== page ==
The Venezuelan Crisis

The 23rd of January. A historic day for Venezuela. On this exact day in 1958, the dictator Marcos Pérez Jiménez was overthrown. Last week, it was on this day that Juan Guaidó, the president of the National Assembly, declared himself president of Venezuela. As Maduro’s second term is considered illegitimate by many, other countries proceeded to recognize Guaidó as Venezuela’s president. At the time of writing many countries have done so. Namely, the United States, Canada, and Brazil. Some EU countries are demanding that new elections take place, saying that they will otherwise recognize Gauidó by February.

The country has been in crisis for a long time now. It has the largest oil reserves in the world, but right now it is a country plagued by hyperinflation and poverty. Hyperinflation has resulted in the inability of many people to access basic necessities like food and medication. As a result, millions of Venezuelans have fled the country.

The country’s economy is very dependent on oil. This means that during the time of the rise in oil prices which started in 2004, then president Hugo Chavez was able to create social welfare programs using money from oil. However, government spending remained too high resulting in a huge debt. The government responded by printing more money, eventually leading to hyperinflation. The excessive spending became a huge problem once oil prices dropped in 2014.

Right now, Guaidó is hoping to be interim president until new, hopefully fair elections, take place in Venezuela. This has not proven to be easy however, Maduro has famously gotten rid of opponents by for example putting them in jail. It is therefore also a realistic probability that Guaidó will be jailed. However, there is mounting international pressure on Maduro to step down.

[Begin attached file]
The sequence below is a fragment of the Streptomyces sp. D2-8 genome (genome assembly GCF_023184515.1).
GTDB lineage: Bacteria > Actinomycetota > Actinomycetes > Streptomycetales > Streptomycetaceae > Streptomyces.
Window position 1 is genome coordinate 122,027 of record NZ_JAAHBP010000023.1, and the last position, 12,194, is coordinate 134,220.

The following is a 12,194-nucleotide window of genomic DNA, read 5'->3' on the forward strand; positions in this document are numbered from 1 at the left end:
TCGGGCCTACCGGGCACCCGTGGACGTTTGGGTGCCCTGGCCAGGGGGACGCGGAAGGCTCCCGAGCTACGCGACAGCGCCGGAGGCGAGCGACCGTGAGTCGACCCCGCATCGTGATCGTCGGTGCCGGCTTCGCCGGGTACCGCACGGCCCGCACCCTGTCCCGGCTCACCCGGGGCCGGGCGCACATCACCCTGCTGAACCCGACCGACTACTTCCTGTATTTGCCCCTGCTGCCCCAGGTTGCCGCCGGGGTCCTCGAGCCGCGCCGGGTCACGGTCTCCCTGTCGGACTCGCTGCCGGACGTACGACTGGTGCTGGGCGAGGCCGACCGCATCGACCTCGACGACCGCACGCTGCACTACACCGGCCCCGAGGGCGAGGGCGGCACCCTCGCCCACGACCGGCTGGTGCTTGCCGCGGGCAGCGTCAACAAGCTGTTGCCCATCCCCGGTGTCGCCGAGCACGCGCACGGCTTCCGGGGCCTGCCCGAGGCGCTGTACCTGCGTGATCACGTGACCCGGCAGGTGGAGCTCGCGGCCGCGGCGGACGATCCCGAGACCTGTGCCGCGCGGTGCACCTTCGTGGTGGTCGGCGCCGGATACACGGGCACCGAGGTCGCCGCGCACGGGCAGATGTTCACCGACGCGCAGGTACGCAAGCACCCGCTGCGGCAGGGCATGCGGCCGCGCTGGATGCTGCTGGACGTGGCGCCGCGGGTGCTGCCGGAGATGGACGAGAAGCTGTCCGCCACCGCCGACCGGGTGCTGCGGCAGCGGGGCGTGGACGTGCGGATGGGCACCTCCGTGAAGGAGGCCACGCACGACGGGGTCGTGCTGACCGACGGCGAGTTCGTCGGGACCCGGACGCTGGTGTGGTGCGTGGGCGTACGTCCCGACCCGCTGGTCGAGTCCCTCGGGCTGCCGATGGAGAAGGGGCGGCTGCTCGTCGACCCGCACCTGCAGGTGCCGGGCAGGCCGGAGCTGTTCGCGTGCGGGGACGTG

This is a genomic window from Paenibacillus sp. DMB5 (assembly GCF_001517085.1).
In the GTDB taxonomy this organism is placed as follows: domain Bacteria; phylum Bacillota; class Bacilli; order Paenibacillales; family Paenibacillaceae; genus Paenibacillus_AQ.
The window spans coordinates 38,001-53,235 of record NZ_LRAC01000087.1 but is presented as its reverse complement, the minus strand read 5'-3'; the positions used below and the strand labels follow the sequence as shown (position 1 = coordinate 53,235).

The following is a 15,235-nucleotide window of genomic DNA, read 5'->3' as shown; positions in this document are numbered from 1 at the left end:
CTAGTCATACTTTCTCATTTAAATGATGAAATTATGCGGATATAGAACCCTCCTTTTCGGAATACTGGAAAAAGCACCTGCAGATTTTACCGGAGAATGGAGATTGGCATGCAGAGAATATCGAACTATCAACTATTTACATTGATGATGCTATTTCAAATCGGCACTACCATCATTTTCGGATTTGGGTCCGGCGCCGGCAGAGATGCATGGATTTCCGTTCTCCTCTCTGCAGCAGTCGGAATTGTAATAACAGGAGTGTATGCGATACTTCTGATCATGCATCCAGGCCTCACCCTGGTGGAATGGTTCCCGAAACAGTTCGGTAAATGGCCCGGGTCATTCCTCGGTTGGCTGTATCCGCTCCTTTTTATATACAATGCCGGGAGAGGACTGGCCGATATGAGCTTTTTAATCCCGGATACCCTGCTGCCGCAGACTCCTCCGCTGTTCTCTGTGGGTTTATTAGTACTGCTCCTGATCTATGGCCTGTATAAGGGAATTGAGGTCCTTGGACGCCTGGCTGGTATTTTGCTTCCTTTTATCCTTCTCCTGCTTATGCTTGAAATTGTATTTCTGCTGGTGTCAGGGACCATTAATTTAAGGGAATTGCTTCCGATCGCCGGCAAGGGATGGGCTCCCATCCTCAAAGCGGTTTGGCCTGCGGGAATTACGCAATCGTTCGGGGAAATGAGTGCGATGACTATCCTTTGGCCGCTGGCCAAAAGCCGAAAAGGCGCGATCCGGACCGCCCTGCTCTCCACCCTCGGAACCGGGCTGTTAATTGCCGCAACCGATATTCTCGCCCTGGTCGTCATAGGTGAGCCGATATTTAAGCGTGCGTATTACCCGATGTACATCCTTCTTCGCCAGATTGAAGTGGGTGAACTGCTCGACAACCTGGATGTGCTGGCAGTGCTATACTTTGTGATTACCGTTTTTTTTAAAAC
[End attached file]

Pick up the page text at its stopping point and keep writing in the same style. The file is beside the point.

The top ranks in the military as well as Maduro’s political allies are able to buy foreign currency at a special rate compared to regular Venezuelans. Subsequently, they are able to sell this foreign currency on the black market. Hence, the Venezuelan military is essentially profiting from the crisis. This brings us to a particular challenge for presidential contender Guaidó. To be able to take over the presidency, he unfortunately needs the support of the military. This will be difficult, though some protesters believe in convincing lower ranks of the military to help to overthrow Maduro.

Meanwhile, neighbouring countries are struggling with the influx of Venezuelan refugees. Also, the US is considering imposing more sanctions than it already has. Thus, the Venezuelan crisis has more and more grown to be an international issue. Up until now, the oil market does not seem to be impressed. However, as the conflict escalates, oil production will likely (further) decrease, which could very well affect oil prices.

By Hazel Alberts